Mineral collectors are of course one of the best candidates for radiation detection equipment.  There are many minerals that may be prized for their beauty as well as their radioactive properties.  A geiger counter is a natural choice for finding uranium or thorium minerals.  

One group of people that would be considered by some to be quite strange would be the collectors of radioactive antiques.  Many objects are prized by collectors for their radioactive qualities, vacuum tubes, radium dialed clocks, watches and aircraft guages, vaseline glass glassware, old radon revigorators, patent medicines, illuminated electric switches, as well as toys and medical devices.  One of the most prized posessions are luminous bridge markers, or sometimes called deck markers or paratrooper disks.  These items where a very simple glow in the dark disc used for safety purposes.  Because of their large size, and amount of radium used to cause the paint to glow, they are quite radioactive.  Not enough to kill, but significant enough to be detected from some distance with a geiger counter. 

Collectors of radioactive minerals or antiques need to take special care of their collections. Special care needs to be taken to avoid contamination of ones home, or to avoid radon gas that may be given off.  Good ventililation, sealed containers or bags, or even lead lined or lead storage containers are used by these collectors for person radiation protection.

With the recent problems in Japan, the meltdown (yes, there are good indications that a meltdown has or is at the time I am writing this) of the reactors of Tepco, at the Fukushima Daiichi power plant there are thousands if not millions of average people who would like to own a geiger counter.  People who want to check food, the air, their clothes, shoes and even worse their bodies to test for contamination from the radioactive plume of smoke and from seawater.  I suspect that many people wish they had or could buy a geiger counter at this time.  Those who live near nuclear powerplants may have the desire to posess a geiger counter for their own personal safety.  Unfortunately if you live in the affected areas, buying one after the disaster may create undue worry.  After all, you didn't have one before the disaster, so what is normal background radiation?  Obviously a geiger counter could indicate contamination of food, water and personal possesions, and may be a necessity for some in Japan for years to come.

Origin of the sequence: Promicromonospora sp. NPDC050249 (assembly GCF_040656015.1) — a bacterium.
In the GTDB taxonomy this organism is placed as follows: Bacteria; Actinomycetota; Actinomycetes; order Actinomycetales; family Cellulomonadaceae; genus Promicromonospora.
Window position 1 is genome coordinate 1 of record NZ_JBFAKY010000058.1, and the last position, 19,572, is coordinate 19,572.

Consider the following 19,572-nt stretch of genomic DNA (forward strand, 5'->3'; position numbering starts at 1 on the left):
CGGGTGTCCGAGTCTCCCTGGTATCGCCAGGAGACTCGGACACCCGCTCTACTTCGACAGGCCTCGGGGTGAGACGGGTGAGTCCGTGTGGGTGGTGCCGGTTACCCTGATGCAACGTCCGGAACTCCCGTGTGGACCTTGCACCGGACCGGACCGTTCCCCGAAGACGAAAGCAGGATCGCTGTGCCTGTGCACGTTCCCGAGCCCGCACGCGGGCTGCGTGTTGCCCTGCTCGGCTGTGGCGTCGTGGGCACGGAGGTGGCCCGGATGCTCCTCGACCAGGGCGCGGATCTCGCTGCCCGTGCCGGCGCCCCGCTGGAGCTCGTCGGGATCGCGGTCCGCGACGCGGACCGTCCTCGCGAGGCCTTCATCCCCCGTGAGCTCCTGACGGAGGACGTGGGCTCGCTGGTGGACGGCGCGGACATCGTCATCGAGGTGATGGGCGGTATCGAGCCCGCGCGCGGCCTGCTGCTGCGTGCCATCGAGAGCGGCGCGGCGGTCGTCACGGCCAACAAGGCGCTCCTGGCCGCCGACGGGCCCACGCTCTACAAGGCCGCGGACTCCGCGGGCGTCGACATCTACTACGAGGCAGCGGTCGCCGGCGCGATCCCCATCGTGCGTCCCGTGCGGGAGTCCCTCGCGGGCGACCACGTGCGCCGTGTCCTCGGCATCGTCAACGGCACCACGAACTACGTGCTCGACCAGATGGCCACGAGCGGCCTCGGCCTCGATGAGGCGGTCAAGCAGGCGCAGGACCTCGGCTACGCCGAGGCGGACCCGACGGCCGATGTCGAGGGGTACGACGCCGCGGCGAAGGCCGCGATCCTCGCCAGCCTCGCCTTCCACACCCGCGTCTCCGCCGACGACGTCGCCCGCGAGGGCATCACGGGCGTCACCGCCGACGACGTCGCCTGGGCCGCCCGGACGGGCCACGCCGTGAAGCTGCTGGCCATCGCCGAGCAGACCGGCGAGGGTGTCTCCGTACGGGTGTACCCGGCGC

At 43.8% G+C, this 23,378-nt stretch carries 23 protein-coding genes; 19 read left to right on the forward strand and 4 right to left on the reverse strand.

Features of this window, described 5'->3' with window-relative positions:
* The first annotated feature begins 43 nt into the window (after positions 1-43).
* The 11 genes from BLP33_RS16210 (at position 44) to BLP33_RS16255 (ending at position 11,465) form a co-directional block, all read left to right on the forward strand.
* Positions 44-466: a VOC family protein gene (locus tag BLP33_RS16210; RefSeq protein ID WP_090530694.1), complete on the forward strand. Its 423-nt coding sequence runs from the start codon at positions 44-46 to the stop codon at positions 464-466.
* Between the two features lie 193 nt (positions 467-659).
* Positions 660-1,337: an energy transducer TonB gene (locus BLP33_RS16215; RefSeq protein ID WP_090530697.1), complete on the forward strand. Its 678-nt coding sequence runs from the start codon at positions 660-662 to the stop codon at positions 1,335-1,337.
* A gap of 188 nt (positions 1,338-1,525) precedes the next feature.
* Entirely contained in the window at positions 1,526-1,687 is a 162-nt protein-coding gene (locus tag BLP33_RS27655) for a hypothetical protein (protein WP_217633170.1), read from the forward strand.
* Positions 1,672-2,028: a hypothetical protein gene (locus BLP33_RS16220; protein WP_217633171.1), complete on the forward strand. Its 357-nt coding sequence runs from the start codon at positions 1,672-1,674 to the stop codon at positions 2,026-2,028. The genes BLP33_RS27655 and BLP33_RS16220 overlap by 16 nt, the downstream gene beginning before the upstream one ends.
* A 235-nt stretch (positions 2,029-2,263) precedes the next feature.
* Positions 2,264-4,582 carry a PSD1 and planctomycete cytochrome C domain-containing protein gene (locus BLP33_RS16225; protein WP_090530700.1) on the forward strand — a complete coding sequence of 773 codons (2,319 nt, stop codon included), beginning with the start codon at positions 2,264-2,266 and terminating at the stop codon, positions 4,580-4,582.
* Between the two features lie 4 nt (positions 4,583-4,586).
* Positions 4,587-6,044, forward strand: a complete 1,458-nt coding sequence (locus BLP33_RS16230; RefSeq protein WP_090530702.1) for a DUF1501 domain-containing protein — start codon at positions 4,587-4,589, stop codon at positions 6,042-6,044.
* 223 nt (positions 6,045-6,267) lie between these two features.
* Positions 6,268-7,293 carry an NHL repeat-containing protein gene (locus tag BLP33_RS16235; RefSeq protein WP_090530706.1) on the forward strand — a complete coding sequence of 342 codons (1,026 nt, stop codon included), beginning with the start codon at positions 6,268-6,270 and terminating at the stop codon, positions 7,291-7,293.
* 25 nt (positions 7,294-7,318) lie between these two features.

The last and best reason is they can be fun to own!  They can be a great addition to any halloween costume, and a great conversation starter, or just a bizare addition to your office, cubicle or desk.

Have a Question about Radiation or Detectors?

Simply fill out the form below and we'll contact you with the answer. We guarantee your privacy.

My Form
There was a problem returning the RSS feed.